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I was experimenting with this simple contract on a test network:

contract HelloWorld {

  string public message;

  constructor(string memory initMessage) public {
      message = initMessage;
  }

  function update(string memory newMessage) public {
      message = newMessage;
  }
}

The corresponding abi that is created lists message as a function

...
{ 
inputs: [],
name: "message",
outputs: [{
    internalType: "string",
    name: "",
    type: "string"
    }],
stateMutability: "view",
type: "function"
}
....

Why is message listed as function? It seems pointless. If one instantiates this contract and calls mySimpleContract.message() nothing happens, it seems to generate an empty transaction. Why not have the abi define message as type "variable" instead of function?

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For every public variable in your contract, Solc generates a getter function of the same name.

So what you see in the ABI is in fact a representation of:

function message() public view returns (string);
3
  • I see... if I may add a follow up question, why does calling mySimpleContract.message() from an ethereum client return a transaction hash, instead of simply the value of the string?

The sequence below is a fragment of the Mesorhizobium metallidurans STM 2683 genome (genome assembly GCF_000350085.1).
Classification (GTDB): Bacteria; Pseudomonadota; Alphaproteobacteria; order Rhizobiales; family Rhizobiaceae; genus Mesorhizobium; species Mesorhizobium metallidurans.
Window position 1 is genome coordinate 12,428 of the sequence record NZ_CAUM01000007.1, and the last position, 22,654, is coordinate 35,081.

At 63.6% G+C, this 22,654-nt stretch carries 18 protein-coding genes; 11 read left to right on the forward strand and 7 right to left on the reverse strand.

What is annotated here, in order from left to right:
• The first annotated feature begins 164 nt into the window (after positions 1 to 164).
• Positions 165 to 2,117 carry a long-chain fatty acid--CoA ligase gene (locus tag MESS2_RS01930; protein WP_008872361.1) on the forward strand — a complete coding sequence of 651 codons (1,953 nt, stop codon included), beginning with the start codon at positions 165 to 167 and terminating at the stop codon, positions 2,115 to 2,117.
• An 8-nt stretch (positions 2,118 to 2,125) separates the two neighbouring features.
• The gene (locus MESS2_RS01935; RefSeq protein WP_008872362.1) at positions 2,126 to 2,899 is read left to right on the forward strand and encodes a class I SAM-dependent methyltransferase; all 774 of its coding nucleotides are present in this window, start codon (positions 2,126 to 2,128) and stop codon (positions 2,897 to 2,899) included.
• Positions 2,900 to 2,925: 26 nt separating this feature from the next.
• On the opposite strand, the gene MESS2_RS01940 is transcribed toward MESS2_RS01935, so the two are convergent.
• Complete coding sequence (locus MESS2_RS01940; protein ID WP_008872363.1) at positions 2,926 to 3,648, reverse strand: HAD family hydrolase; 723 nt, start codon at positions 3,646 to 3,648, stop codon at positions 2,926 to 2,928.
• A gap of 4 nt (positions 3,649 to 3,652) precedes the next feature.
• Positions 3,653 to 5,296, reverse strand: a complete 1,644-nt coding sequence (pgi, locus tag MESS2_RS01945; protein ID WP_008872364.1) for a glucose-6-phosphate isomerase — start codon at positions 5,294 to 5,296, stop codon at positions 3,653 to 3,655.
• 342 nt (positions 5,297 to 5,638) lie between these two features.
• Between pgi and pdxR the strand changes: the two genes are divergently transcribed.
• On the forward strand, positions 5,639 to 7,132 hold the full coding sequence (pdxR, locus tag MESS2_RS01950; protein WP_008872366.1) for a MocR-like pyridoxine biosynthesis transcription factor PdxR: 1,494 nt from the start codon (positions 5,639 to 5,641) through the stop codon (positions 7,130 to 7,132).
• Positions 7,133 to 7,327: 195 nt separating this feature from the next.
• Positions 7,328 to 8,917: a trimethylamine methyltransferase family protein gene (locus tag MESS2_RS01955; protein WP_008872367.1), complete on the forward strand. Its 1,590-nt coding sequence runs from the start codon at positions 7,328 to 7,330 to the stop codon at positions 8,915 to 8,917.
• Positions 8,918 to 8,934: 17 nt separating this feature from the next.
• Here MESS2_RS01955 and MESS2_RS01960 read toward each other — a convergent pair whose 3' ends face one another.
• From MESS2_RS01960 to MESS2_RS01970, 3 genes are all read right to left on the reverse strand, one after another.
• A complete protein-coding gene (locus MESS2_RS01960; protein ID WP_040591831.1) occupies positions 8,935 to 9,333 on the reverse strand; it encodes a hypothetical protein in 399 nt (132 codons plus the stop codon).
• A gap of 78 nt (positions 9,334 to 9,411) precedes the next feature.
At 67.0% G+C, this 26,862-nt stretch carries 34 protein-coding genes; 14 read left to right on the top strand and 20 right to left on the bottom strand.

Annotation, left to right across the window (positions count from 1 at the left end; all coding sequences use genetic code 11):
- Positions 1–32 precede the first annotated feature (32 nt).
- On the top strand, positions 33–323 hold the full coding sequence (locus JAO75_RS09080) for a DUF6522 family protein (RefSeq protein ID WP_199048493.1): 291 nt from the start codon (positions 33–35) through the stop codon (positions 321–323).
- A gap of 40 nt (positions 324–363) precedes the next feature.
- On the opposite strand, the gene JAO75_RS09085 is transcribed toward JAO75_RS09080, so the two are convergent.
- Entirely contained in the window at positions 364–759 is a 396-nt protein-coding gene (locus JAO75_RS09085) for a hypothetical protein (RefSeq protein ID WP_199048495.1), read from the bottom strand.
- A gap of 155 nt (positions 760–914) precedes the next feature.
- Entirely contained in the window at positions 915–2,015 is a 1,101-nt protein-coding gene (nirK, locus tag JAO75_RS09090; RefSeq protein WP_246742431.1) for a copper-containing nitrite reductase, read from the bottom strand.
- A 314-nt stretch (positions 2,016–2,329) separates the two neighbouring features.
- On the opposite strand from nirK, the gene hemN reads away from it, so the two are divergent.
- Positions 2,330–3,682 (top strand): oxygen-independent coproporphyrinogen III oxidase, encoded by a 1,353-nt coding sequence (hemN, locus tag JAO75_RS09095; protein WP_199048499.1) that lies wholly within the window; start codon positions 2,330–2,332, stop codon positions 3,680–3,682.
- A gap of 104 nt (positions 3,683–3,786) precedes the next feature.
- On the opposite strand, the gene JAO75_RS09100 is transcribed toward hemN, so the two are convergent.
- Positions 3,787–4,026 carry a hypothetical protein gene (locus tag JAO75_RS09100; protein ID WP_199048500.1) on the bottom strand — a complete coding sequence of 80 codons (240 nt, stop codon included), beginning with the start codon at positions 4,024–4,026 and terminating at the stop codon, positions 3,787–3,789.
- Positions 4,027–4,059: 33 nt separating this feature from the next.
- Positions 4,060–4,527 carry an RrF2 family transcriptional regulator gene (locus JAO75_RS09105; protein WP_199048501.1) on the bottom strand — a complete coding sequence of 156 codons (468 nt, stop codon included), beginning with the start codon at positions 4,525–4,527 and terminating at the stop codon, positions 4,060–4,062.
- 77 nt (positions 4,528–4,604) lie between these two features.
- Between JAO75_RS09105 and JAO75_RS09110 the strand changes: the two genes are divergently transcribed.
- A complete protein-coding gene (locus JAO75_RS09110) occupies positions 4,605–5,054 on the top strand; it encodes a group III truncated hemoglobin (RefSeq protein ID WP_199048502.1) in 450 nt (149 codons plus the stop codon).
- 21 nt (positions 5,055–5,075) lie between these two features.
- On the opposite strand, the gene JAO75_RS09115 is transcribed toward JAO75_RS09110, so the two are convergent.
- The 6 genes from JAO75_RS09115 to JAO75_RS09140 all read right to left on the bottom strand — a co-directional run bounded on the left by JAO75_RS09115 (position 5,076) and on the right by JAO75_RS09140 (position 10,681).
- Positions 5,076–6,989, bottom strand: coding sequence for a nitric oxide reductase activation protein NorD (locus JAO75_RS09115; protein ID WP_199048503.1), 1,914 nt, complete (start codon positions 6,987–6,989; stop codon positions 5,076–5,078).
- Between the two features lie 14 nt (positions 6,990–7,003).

– ttb
    Jul 16 '20 at 8:18
  • @ttb: Because it's a non-constant function (neither pure nor view). In other words, it changes the state of the contract (and/or other contracts). As such, you need to execute it in a transaction. The transaction may still be in progress as far as your off-chain script is concerned, so you get a transaction-hash, which you can use in order to follow the status of that transaction. Jul 16 '20 at 8:45
  • 1
    The return-value of that function is valid and useful only when you call it on-chain (i.e., from some other function in this contract or in another contract), because in your contracts everything is guaranteed to be executed sequentially (i.e., until completion). Jul 16 '20 at 8:46

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